I was recently discussing Ender's Game in The Reading Room, and I mentioned that I reread it because I felt that there were things that I had not understood. One of these things is the Mind Game.

According to the game's Wikia page,

The Mind Game, also known as the Fantasy Game, was an advanced computer program that was played by Battle School Students. The Mind Game adapted to the interests of each student, and was used by the Battle School staff to analyze the student's personality and psychology.

Each student had their own slightly different flavor of the game, as it adapted to the thoughts and actions of each player. Card devotes a lot of time with Ender in his Mind Game, and when I read it in high school, I didn't understand much of it.

If I remember correctly, when Ender visits the Bugger world, he finds that the aliens had constructed a life-size replica of parts of the Game for Ender to find when he came to visit. He also had vivid dreams of playing different parts of the game while fighting the aliens (although I think the aliens had forged an ESP-style connection with Ender, and planted those dreams there. My memory of a lot of the finer details is a little fuzzy, and I don't have a copy of the book on hand.)

The only useful analysis that I found through a quick Google this morning was this side note in Shmoop's "A Short Note Before Starting":

If you haven’t read Orson Scott Card’s introduction to Ender's Game, you might take a look at it, if only for the part where Card says that he avoided all the literary tricks that make reading hard (Intro.32). [...] But that doesn’t mean that Card avoids symbolism. Mostly, it tends to mean that his symbolism is rather clear. For instance, when Ender’s character in the mind game can’t play on a playground, that kind of seems like a symbol for his lost childhood.

The Giant's Drink, especially, seems to be somehow important, but I can't figure out why. On one level, it's obviously a tool that Card uses to develop Ender's character (and ability to think laterally), but it seems to me (when I read the book years ago, and still today) that the dilemma, and Ender's solution, must have some other symbolic meaning, besides.

What is the symbolism of the Mind Game, and the various areas and activities therein (especially the Giant's Drink)?

  • A lot of the Google results for "Ender's game computer game" concerned the real-life computer game adaptation, for example gamespot.com/articles/enders-game-game-ended/1100-6285427. I didn't get a lot out of Google for this one, but maybe you will have more luck than I did.
    – Shokhet
    Commented Jun 18, 2017 at 15:58
  • 1
    For a question like this you'll have better luck with Google Scholar. (Why this tool isn't better known is a mystery to me).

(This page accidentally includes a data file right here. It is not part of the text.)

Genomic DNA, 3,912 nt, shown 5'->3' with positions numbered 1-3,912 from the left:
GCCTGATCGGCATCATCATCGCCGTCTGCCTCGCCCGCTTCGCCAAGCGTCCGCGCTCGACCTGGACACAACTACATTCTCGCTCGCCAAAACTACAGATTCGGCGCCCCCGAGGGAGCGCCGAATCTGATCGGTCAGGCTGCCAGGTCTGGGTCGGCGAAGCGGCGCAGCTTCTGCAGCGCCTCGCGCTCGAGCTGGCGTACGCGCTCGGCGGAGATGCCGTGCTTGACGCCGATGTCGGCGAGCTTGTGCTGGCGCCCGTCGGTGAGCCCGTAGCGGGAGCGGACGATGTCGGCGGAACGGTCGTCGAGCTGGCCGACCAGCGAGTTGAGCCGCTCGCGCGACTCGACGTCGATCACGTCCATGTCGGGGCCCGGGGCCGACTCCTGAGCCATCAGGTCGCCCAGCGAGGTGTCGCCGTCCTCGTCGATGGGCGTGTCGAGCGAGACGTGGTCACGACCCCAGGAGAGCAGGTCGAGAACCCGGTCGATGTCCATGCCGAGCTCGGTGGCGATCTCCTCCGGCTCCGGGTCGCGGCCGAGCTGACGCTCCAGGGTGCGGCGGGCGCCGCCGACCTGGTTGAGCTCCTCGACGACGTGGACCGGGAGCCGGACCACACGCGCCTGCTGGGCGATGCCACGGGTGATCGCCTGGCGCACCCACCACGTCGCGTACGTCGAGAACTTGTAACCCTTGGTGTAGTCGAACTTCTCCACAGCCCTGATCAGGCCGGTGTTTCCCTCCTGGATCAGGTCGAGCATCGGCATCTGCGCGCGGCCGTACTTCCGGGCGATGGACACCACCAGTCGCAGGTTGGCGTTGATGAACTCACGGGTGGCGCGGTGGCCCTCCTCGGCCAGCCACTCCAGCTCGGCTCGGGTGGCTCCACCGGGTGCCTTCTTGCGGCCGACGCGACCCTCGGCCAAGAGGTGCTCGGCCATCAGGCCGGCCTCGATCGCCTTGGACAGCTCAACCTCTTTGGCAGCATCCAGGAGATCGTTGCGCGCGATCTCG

– user111
    Commented Jun 18, 2017 at 16:55
  • @Hamlet Good idea. I use it all the time for medical/scientific papers; it never occurred to me to use it for literary analysis. I'll give it a whirl.
    – Shokhet
    Commented Jun 18, 2017 at 16:57

1 Answer 1


I can't address the entirety of the Mind Game, so I will just deal with your more specific question: the symbolism/meaning of the Giant's Drink. For Ender's Game I have the paperback Author's Definitive Edition (1991), and for Speaker for the Dead I have a paperback (not sure which edition). Both are from Tor publishing.

Ender's Game online table of contents, and Speaker for the Dead online table of contents (scroll down and expand)

First, let's establish what the Giant's Drink is intended to be by the adults who run the school. It is supposed to turn children away and make them give up. Surrendering in the face of overwhelming odds is seen as the good, rational decision.

But the game had no victory conditions--no matter what the child did, his analogue died a gruesome death. The human psychologists measured a child's persistence at this game of despair to determine his level of suicidal need. Being rational, most children abandoned the Giant’s Drink after no more than a dozen visits with the great cheater.
Speaker for the Dead, Chapter 11: Jane, page 192

Ender himself knows that the Giant’s Drink is an impossible game. Despite this, he feels an obligation to try it, and is unable to keep away and call it a loss. He doesn’t make the expected, “rational” choice of giving up.

Not through the mousehole this time, he told himself. I'm sick of the Giant. It's a dumb game and I can't ever win. Whatever I choose is wrong. But he went through the mousehole anyways.
Ender’s Game, Chapter 6: The Giant's Drink, page 62

The game itself is a representation of how the adults who run the school can’t fathom any options besides the binary choose how to die/choose to give up. Additionally, they expect every child who attempts the game to accept that there are no other options, without question.

the Giant only played the guessing game. Stupid computer. Millions of possible scenarios in its memory, and the Giant could only play one stupid game.
Ender’s Game, Chapter 6: The Giant's Drink, page 63

But Ender does not accept these assumptions. The adults who created it only saw two choices, Ender attacking the Giant, then, is a clear repudiation of the rules and boundaries the officers try to set.